But, it's a fact of life we're going to have to import in order to export. Obstructing the negotiation process is not the way to assure fair access, but participating constructively in the process has proven beneficial many times. The beauty of our system, though, is that we can export higher-value products and import low-value products. If we weren't able to trade, I think we'd see a wider price spread between higher-quality and lower-value cuts, and overall it would drop the net value of beef in the country.

Contention: NCBA is just arrogantly trying to own and profit from animal ID.

John: NCBA has acted with integrity on the animal ID issue. We have approached this issue in exactly the same way we approach any issue that could have an effect on the beef industry.

Our membership debated and then created policy directing a new commission to look into providing a solution for disease tracebility that met the conditions of our policy on animal ID.

These conditions include confidentiality for producers and the ability for state animal health authorities to access the data under the exact same terms outlined in the U.S. Animal Identification Plan.

We are confident that the vendor selected through an extensive process is the best choice, and already many of the programs that currently collect the appropriate individual animal data are either participating in the beta test or have asked to do so. Once the entities that have a genuine interest in promoting a successful private database are identified, they will form the consortium that will own and manage the data repository — not NCBA.

Not only are we not going to make any money from this effort, we have no mechanism to regain any of our expenditures accumulated to date — which have been extensive.

Contention: The beef checkoff costs cattle producers a lot of money — some of whom don't agree with the messages and policies — and no one should be ordered to pay into it.

John: The Act and Order helps every single beef producer in the U.S — and everybody who plays, pays. The goal was to increase beef demand — a function of price and consumption — 6% by 2005. Since 1997, beef demand has increased 28%. It's an incredible success story from an industry working every day to promote, protect and serve itself.

The primary benefit to U.S. producers is that consumers everywhere are exposed to messages informing them beef is safe, wholesome, nutritious, and can be part of a healthy, balanced diet.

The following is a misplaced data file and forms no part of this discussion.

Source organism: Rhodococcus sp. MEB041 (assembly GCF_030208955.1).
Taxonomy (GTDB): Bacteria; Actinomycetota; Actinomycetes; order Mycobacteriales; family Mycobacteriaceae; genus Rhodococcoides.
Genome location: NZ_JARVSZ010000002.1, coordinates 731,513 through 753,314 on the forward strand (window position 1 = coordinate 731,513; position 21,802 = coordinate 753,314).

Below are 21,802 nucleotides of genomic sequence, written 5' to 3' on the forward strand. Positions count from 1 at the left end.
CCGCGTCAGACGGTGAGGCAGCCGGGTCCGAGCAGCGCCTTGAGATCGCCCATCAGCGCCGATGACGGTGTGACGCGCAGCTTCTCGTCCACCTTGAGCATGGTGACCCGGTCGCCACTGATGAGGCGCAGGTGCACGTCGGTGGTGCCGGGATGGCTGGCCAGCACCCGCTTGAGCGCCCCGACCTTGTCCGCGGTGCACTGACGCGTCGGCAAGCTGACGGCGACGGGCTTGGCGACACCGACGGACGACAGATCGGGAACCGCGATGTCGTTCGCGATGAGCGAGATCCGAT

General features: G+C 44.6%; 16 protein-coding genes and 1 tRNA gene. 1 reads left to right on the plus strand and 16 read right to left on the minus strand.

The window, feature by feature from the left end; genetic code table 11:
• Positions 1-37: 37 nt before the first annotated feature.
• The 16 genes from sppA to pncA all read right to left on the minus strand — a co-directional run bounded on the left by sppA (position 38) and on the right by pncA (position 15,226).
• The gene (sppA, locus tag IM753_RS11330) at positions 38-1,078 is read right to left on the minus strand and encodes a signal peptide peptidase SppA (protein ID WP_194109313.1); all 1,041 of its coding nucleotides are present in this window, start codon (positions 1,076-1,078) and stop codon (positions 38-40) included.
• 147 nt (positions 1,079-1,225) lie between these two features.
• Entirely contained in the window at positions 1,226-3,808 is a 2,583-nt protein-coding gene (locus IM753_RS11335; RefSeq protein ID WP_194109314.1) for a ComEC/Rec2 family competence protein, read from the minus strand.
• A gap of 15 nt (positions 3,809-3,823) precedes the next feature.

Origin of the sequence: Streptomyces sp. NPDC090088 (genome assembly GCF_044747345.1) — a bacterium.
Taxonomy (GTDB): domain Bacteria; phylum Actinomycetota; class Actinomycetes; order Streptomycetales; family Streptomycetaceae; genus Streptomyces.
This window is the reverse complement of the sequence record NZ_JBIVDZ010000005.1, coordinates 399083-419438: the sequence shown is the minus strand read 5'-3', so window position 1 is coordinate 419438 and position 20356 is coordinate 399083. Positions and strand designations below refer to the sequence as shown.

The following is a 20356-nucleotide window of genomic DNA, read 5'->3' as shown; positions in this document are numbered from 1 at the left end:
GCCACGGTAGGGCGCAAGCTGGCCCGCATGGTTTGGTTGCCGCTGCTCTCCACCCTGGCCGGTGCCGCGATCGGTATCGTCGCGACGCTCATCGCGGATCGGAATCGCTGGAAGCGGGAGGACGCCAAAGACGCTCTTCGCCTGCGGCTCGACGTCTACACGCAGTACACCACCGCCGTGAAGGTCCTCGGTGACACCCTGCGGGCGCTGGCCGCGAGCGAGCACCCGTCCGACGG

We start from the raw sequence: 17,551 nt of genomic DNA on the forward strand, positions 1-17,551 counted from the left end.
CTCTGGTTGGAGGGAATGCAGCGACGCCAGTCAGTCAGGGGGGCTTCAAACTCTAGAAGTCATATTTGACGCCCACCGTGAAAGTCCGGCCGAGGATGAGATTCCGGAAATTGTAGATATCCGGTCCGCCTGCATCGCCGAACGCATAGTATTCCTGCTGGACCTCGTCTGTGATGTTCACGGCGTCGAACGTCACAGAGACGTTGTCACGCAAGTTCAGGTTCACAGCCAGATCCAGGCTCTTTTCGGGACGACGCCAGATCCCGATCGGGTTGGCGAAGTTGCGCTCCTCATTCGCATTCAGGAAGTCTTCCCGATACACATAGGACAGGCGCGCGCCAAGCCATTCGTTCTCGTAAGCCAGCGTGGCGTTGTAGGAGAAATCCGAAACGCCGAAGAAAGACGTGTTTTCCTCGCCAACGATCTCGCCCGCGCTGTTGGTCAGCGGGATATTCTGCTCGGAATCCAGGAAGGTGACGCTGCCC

Case in point is that through all the BSE controversy, U.S. consumers never lost faith in beef. In fact, one of the largest spikes in demand came during the first quarter of 2004, immediately following the BSE case in Washington. That means consumers never lost faith in what ranchers are doing out in the country, nor in the beef products in the meat case or on the dining table.

Let me add that the retailers and food service industries invest very heavily in our industry through their own promotion, product and consumer research and food safety activities. There's no question their financial participation throughout the production chain, on their own, is adding value to beef and enhancing demand.

Contention: NCBA is an elitist organization of the rich and well-to-do. It's not a place where average cowmen can comfortably participate, politically or socially.

John: Anyone who thinks along those lines hasn't been to a national convention or a meeting of their local or state affiliates. I know there are people from very small operations who sit next to someone who may control tens-of-thousands of head of cattle. Those two peoples' voices carry the same weight in NCBA policy discussions. The only way to limit the participation of smaller producers is for them not to show up and rub shoulders — politically or socially — and find out how much they really do have in common with others throughout the industry.

Virtually every piece of NCBA policy starts from discussions and resolutions developed at the local level. The ideas generated locally usually flow through state affiliates. Then, producers with experience and expertise in those specific areas carry the resolutions to NCBA. They get input and help from staff with expertise in a broad range of subject matters.

There's plenty of opportunity for debate on the issue. In addition, every effort is made before the meeting to gather the pertinent information to assure informed debate.

I'll be the first to admit that while some ideas make it, a lot don't. You can't assume that just because you pay dues and participate in the process you're going to win, but you can be assured your participation will be valued equally. We're a democratic, grass-roots organization that takes our policies very seriously and pursues them aggressively once they're in the books.


Michael E. John is manager of John Ranch, Inc., a commercial cow-calf growing and retained ownership operation supporting a family. Since 2000, he's also been director of MFA Health Track Beef Alliance based in Columbia, MO, a feeder cattle source and process verification program.

  • John, 47, is a 1980 graduate of Kansas State University in animal science.

  • He's president-elect of the National Cattlemen's Beef Association (NCBA) and has served as chairman of the Membership and Association Services Committee and group chair of Industry and Producer Services. He has represented NCBA on the Meat Export Federation.

  • He's past-president of the Missouri Beef Industry Council, and still serves on the board of directors. He was also president of the Missouri Cattlemen's Association, and a board member and scholarship chair of the Missouri Cattlemen's Foundation.

  • He currently lives in Huntsville, MO, with wife Dara and children Hayley, Hunter and Paden.

TAGS: Agenda